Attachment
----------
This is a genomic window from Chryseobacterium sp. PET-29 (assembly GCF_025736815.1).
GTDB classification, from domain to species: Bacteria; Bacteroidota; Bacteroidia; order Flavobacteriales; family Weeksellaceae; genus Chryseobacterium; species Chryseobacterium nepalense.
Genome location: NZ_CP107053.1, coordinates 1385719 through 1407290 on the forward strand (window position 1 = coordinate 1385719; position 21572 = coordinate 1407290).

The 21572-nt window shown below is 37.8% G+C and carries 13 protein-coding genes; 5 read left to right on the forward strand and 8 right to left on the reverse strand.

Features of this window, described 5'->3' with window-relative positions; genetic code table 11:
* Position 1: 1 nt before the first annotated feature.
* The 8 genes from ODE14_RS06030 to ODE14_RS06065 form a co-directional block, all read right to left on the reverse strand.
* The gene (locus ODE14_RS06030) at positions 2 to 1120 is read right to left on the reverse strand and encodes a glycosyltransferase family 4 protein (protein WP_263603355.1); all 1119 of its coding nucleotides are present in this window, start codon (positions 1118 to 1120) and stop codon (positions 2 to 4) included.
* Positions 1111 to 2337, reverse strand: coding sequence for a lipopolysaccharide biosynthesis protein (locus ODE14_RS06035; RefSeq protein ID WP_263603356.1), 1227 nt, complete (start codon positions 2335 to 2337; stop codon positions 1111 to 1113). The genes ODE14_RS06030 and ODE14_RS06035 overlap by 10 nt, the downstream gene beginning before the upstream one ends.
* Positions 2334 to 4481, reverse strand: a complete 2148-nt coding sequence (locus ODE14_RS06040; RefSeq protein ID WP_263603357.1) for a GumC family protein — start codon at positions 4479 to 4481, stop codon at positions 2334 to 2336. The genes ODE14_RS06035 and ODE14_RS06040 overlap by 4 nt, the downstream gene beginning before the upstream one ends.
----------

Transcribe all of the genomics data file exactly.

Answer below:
This is a genomic window from Chryseobacterium sp. PET-29 (assembly GCF_025736815.1).
GTDB classification, from domain to species: Bacteria; Bacteroidota; Bacteroidia; order Flavobacteriales; family Weeksellaceae; genus Chryseobacterium; species Chryseobacterium nepalense.
Genome location: NZ_CP107053.1, coordinates 1385719 through 1407290 on the forward strand (window position 1 = coordinate 1385719; position 21572 = coordinate 1407290).

The 21572-nt window shown below is 37.8% G+C and carries 13 protein-coding genes; 5 read left to right on the forward strand and 8 right to left on the reverse strand.

Features of this window, described 5'->3' with window-relative positions; genetic code table 11:
* Position 1: 1 nt before the first annotated feature.
* The 8 genes from ODE14_RS06030 to ODE14_RS06065 form a co-directional block, all read right to left on the reverse strand.
* The gene (locus ODE14_RS06030) at positions 2 to 1120 is read right to left on the reverse strand and encodes a glycosyltransferase family 4 protein (protein WP_263603355.1); all 1119 of its coding nucleotides are present in this window, start codon (positions 1118 to 1120) and stop codon (positions 2 to 4) included.
* Positions 1111 to 2337, reverse strand: coding sequence for a lipopolysaccharide biosynthesis protein (locus ODE14_RS06035; RefSeq protein ID WP_263603356.1), 1227 nt, complete (start codon positions 2335 to 2337; stop codon positions 1111 to 1113). The genes ODE14_RS06030 and ODE14_RS06035 overlap by 10 nt, the downstream gene beginning before the upstream one ends.
* Positions 2334 to 4481, reverse strand: a complete 2148-nt coding sequence (locus ODE14_RS06040; RefSeq protein ID WP_263603357.1) for a GumC family protein — start codon at positions 4479 to 4481, stop codon at positions 2334 to 2336. The genes ODE14_RS06035 and ODE14_RS06040 overlap by 4 nt, the downstream gene beginning before the upstream one ends.